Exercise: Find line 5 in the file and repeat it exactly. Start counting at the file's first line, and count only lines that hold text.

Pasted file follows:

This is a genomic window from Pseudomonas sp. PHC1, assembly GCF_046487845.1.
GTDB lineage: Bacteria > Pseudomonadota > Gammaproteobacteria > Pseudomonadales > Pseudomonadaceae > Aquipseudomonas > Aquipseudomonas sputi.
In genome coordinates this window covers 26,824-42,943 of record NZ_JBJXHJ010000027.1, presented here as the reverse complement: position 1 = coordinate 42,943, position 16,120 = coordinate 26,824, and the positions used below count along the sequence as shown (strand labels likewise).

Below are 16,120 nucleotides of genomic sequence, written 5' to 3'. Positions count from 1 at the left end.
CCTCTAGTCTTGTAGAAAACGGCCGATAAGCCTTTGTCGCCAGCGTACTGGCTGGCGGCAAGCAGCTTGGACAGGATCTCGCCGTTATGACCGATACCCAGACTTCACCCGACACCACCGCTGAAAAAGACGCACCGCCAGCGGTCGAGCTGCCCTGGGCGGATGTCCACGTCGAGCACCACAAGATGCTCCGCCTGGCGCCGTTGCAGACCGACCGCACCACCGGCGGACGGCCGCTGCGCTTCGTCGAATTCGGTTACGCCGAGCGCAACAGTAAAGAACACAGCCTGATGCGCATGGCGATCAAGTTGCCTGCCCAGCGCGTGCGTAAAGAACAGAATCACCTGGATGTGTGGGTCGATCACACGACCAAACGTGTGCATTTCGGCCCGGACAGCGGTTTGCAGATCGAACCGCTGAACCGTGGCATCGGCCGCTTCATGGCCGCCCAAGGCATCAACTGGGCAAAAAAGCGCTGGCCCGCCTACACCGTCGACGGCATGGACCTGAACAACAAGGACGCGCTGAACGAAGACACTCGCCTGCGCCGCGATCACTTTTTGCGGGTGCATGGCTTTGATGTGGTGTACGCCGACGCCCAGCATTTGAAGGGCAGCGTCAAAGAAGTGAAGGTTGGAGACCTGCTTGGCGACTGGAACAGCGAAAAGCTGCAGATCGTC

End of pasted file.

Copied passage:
CCTCTAGTCTTGTAGAAAACGGCCGATAAGCCTTTGTCGCCAGCGTACTGGCTGGCGGCAAGCAGCTTGGACAGGATCTCGCCGTTATGACCGATACCCAGACTTCACCCGACACCACCGCTGAAAAAGACGCACCGCCAGCGGTCGAGCTGCCCTGGGCGGATGTCCACGTCGAGCACCACAAGATGCTCCGCCTGGCGCCGTTGCAGACCGACCGCACCACCGGCGGACGGCCGCTGCGCTTCGTCGAATTCGGTTACGCCGAGCGCAACAGTAAAGAACACAGCCTGATGCGCATGGCGATCAAGTTGCCTGCCCAGCGCGTGCGTAAAGAACAGAATCACCTGGATGTGTGGGTCGATCACACGACCAAACGTGTGCATTTCGGCCCGGACAGCGGTTTGCAGATCGAACCGCTGAACCGTGGCATCGGCCGCTTCATGGCCGCCCAAGGCATCAACTGGGCAAAAAAGCGCTGGCCCGCCTACACCGTCGACGGCATGGACCTGAACAACAAGGACGCGCTGAACGAAGACACTCGCCTGCGCCGCGATCACTTTTTGCGGGTGCATGGCTTTGATGTGGTGTACGCCGACGCCCAGCATTTGAAGGGCAGCGTCAAAGAAGTGAAGGTTGGAGACCTGCTTGGCGACTGGAACAGCGAAAAGCTGCAGATCGTC